The U.S. Treasury estimates that Hamas’ assets abroad amount to $500 million and include companies such as the Al Zawaya Group, which maintains subsidiaries in Cyprus, Turkey, Spain (a real estate company in Valencia) and Sudan, and which received juicy contracts in roads, mining, and the agricultural sector until the fall of the Islamist dictator Omar al-Bashir. Washington has also sanctioned other construction and real estate development companies that it considers part of the militia’s financial web in recent months, such as Algeria’s Sidar, Saudi Arabia’s Anda and the Emirati Itqan Real Estate JSC, which Hamas tried to sell in 2019 for $150 million.

“The United States has a long tradition of sanctioning innocent people without concrete evidence,” says Ali Bakir, an expert on Turkey and professor at Qatar University, for whom these accusations are part of a campaign aimed at countering allegations of “genocide” against Israel. “Some circles in Washington are trying to extort money from countries that defend the Palestinians, such as Turkey,” he adds.

The company that has stirred up the most dust after being singled out by Washington is Turkey’s Trend GYO, a publicly traded firm that recently completed the construction of the new building at the Istanbul Commerce University, an institution linked to the Istanbul Chamber of Commerce. The company was founded in 2006 by Qafisheh and Saudi national Saleh Mangoush, under the name Anda Gayrimenkul, which later changed to Trend GYO in 2017. As early as May 2022, the U.S. Treasury placed it on its sanctions list by identifying it as one of the “key components of Hamas’ global asset group.” Since then, various managers and shareholders have been subject to three other rounds of sanctions.

“It’s really not hard for Hamas to do these things,” Levitt explains. “All they need is people who don’t go around in Hamas uniform and who are willing to run a company and, when it hands out dividends, divert some or all of them to Hamas.” On paper, everything works as it should — in fact it is subject to independent audits and the scrutiny of the Turkish Securities and Exchange Commission. So much so that, according to an investigation by The New York Times, international clients have purchased Trend GYO shares through U.S. and European banks, including the Church of Jesus Christ of Latter-day Saints, an irony of global capitalism.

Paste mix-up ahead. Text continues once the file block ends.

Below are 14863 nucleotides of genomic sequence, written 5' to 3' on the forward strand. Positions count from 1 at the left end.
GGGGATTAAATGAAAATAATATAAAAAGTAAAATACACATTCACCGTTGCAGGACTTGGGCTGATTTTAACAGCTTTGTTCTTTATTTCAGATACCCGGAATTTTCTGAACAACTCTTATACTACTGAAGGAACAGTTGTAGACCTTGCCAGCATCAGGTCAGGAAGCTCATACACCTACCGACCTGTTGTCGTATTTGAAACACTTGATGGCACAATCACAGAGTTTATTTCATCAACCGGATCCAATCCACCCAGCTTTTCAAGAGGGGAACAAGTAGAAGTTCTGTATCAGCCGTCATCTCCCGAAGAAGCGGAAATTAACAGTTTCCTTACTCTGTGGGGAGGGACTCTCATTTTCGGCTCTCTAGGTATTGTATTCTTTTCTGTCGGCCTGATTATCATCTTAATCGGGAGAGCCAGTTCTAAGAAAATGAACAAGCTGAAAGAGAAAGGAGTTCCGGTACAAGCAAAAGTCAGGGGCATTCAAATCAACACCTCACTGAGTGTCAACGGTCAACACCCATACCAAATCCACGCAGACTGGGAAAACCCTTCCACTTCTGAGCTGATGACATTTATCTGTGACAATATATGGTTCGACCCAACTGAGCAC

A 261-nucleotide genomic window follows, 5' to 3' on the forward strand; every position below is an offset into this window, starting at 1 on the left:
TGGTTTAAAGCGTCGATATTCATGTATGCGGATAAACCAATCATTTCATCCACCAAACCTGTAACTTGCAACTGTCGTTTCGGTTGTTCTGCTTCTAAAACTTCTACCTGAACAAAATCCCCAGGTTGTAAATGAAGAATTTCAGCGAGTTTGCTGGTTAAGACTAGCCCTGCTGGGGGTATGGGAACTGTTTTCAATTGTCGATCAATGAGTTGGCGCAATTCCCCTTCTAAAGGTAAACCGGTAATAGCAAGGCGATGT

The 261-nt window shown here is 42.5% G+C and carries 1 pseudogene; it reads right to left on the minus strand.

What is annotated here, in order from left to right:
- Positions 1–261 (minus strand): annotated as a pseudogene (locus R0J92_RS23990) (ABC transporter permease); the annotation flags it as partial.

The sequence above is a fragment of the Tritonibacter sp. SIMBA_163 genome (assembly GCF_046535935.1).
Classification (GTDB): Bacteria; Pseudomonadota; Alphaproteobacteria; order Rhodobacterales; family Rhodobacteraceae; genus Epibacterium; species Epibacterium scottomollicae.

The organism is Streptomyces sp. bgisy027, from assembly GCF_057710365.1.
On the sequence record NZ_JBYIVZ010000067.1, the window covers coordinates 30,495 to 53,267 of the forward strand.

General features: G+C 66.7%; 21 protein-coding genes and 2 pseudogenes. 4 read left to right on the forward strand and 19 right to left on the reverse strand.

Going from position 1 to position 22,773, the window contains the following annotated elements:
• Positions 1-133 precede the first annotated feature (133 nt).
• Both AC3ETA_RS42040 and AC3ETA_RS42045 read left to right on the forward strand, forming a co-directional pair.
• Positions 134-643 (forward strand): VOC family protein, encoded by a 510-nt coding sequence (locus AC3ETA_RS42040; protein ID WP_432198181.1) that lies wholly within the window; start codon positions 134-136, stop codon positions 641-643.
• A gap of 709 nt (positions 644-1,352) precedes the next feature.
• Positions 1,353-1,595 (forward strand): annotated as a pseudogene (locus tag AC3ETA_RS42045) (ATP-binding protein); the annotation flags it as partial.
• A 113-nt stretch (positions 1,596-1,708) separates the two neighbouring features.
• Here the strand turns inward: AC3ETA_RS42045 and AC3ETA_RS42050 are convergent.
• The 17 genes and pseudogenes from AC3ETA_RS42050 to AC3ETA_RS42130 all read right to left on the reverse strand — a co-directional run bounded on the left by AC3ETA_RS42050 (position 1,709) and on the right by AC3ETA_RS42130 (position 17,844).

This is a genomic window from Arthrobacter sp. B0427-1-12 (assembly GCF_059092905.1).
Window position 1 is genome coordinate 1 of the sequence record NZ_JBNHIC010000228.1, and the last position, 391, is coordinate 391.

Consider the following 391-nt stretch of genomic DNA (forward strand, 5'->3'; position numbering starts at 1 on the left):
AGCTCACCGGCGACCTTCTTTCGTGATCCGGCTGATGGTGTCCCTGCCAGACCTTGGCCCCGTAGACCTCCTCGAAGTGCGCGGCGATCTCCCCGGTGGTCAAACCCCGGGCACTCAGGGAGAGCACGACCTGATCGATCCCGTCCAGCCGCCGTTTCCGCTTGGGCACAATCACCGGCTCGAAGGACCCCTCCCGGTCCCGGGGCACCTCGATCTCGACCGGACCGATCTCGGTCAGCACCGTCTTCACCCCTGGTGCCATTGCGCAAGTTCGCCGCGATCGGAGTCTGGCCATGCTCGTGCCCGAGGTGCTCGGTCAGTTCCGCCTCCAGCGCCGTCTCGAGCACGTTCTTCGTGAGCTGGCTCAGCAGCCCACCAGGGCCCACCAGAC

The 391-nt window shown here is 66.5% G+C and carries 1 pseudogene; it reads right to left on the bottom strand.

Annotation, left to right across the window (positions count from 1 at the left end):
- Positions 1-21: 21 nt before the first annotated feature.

The Turkish Ministry of Finance said last month that it had reviewed the accounts of Trend GYO and related individuals and concluded that “they have not abused the Turkish financial system” and that it was in no way linked to the October 7 attacks on Israel. Speaking to EL PAÍS, a company source dismissed the U.S. Treasury’s allegations as “lies”: “We have no idea why they are attacking us; perhaps because our initial investors were Palestinians, but they have long since left [the company] and left Turkey. The current management doesn’t even know them personally.”

The past three years have seen a steady turnover of the board and shareholders, with most of the Arab investors leaving, according to the company registry. They were replaced by several officials linked to the AKP, the party of Turkish President Recep Tayyip Erdogan, and, despite the sanctions, the construction company’s shares have gained in value.

Amer Alshawa, one of the alleged Hamas financiers for whom the U.S. is offering the $10 million reward and who in 2015 was arrested in the United Arab Emirates on suspicion of aiding the Palestinian organization, served as CEO of Trend GYO between 2007 and 2019. In an interview with The New York Times, he denied having personal dealings with Hamas, but claimed to harbor suspicions that board members collaborated with the group: “Do I have proof? No. But sometimes you just have a feeling,” he said. “I really didn’t care. Why should I? I was there to make money.”

The dividends that the international investment conglomerate brings to Hamas are estimated at between $10 million and $20 million a year. “These investments are not liquid. They are not cash that you can access immediately,” Levitt points out. Their importance lies more in the fact that they are a fund to fall back on in times of need. For example, accounting documents obtained by Israeli espionage established that, after the 2014 war, Hamas sold $75 million worth of assets to rebuild part of its infrastructure in Gaza.

Now, after the destruction of Gaza, the seed of the Islamist group’s reconstitution could start there as well. “These investments generate ongoing revenues, and unless they are identified and frozen, they will continue to do so. But given the countries where they are located, it is unlikely that they will be frozen,” says Jessica Davis, a financial intelligence expert and former employee of Canada’s secret services: “If the group loses control of Gaza, almost all of its assets could be used for military or terrorist activities.”